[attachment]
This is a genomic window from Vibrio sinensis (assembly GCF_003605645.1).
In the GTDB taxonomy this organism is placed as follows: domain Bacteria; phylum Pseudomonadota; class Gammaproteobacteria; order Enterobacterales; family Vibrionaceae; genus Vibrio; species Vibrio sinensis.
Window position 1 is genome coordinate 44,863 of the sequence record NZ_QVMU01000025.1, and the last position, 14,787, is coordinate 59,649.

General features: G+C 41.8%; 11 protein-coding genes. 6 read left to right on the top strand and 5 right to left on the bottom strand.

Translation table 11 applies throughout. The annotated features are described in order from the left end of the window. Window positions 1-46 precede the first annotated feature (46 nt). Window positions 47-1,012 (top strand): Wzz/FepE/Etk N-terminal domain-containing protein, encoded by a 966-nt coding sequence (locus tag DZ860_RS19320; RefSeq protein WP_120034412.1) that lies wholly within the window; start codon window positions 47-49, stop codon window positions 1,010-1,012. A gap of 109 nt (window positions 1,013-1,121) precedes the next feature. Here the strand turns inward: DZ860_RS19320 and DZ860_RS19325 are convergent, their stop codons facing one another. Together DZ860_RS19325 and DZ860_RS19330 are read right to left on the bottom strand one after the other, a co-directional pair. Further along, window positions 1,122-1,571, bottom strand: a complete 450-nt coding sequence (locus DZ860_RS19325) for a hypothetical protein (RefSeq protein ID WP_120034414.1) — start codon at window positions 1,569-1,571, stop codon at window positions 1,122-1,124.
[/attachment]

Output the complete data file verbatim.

This is a genomic window from Vibrio sinensis (assembly GCF_003605645.1).
In the GTDB taxonomy this organism is placed as follows: domain Bacteria; phylum Pseudomonadota; class Gammaproteobacteria; order Enterobacterales; family Vibrionaceae; genus Vibrio; species Vibrio sinensis.
Window position 1 is genome coordinate 44,863 of the sequence record NZ_QVMU01000025.1, and the last position, 14,787, is coordinate 59,649.

General features: G+C 41.8%; 11 protein-coding genes. 6 read left to right on the top strand and 5 right to left on the bottom strand.

Translation table 11 applies throughout. The annotated features are described in order from the left end of the window. Window positions 1-46 precede the first annotated feature (46 nt). Window positions 47-1,012 (top strand): Wzz/FepE/Etk N-terminal domain-containing protein, encoded by a 966-nt coding sequence (locus tag DZ860_RS19320; RefSeq protein WP_120034412.1) that lies wholly within the window; start codon window positions 47-49, stop codon window positions 1,010-1,012. A gap of 109 nt (window positions 1,013-1,121) precedes the next feature. Here the strand turns inward: DZ860_RS19320 and DZ860_RS19325 are convergent, their stop codons facing one another. Together DZ860_RS19325 and DZ860_RS19330 are read right to left on the bottom strand one after the other, a co-directional pair. Further along, window positions 1,122-1,571, bottom strand: a complete 450-nt coding sequence (locus DZ860_RS19325) for a hypothetical protein (RefSeq protein ID WP_120034414.1) — start codon at window positions 1,569-1,571, stop codon at window positions 1,122-1,124.